The South London Theatre
Norwood High Street|
|Public transit||West Norwood|
96 (Bell Theatre)|
30–60 (Prompt Corner)
The South London Theatre is a Community theatre in West Norwood in the London Borough of Lambeth, England. The first play opened in October 1967, and it is now a busy theatrical venue, presenting more than 22 shows annually in two auditoria: the 100-seater proscenium arch "Bell Theatre" and a smaller "black box theatre" called "Prompt Corner", it also has a private basement bar open 363 nights a year which is host to regular social events.
The plays produced include all genres: Shakespeare, comedy, classics, pantomime, musicals and modern cutting-edge drama. New writing is particularly encouraged, as are aspiring directors. There are plenty of available roles behind scenes and help and encouragement is given to new members.
There is a very active youth group (known as the "South London Youth Theatre") as well as children's classes. The children have their own showcases and are also encouraged to participate in the main productions.
The Gothic revival style building was originally a fire station, built in 1881, by the architect Robert Pearsall. It retains much of that original character, for example it is the only fire Station for horse-drawn tenders which still has the look-out tower and doors still in place. The building should always retain its historic features as it is Grade II listed. It had a short history as a fire station as it was built for horse-drawn fire engines and the new motorised appliances were too big for the doors, which could not be extended. The area behind these doors, where the appliances and horses were kept, is now the Bell Theatre stage. Between its life as a fire station and its current one as a theatre, the building was used as a hall for the local church and also as an illegal boxing venue.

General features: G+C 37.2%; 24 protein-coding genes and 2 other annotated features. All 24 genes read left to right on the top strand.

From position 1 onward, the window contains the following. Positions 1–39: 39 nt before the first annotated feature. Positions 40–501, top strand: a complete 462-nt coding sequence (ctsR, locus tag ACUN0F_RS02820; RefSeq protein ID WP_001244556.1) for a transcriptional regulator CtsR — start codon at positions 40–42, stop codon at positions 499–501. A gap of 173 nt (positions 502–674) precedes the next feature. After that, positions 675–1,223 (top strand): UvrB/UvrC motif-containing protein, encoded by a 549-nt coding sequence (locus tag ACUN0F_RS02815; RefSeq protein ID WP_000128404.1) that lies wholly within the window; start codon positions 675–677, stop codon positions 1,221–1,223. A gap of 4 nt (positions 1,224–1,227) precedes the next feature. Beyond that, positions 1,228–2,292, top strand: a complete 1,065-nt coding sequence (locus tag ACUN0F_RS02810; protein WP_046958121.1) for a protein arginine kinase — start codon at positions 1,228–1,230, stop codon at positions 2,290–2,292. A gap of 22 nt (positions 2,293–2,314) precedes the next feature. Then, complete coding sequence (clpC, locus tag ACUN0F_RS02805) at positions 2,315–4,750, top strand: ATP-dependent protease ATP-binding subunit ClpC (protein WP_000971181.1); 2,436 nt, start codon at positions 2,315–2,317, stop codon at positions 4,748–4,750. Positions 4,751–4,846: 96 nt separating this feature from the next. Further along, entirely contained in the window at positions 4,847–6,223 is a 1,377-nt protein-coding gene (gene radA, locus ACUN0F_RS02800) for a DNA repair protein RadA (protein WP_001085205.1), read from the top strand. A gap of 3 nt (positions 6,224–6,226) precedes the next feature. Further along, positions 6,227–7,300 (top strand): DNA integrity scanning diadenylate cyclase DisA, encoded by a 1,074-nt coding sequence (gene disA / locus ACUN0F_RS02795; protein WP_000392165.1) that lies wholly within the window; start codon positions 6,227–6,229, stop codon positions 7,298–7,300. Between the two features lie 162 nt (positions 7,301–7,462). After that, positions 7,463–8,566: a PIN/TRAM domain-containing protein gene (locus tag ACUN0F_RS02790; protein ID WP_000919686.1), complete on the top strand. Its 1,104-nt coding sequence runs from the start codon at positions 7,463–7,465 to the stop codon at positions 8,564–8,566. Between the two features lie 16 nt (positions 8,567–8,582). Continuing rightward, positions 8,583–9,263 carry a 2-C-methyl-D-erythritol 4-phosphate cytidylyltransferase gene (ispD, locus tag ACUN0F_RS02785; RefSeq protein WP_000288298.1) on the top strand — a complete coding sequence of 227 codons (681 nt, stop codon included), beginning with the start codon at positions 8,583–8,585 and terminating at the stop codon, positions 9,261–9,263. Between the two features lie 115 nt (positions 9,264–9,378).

The design for the conversion to a theatre was by Owen Luder (later to become President of the Royal Institute of British Architects on two occasions and a well-known Dulwich personality), the original design for the building was probably designed by Richard Pearsall, in the Metropolitan Board of Works Architect's Department.
Like all old buildings, the theatre requires a lot of maintenance and a renovation is planned which should make the building fully accessible and able to accept performances from external theatre companies. Work on this is soon to start so at present the theatre is using other performance spaces. The main shows are at the Stanley Halls in South Norwood and Youth Group performances will be in St Luke's Church next door to the Norwood High St SLT building.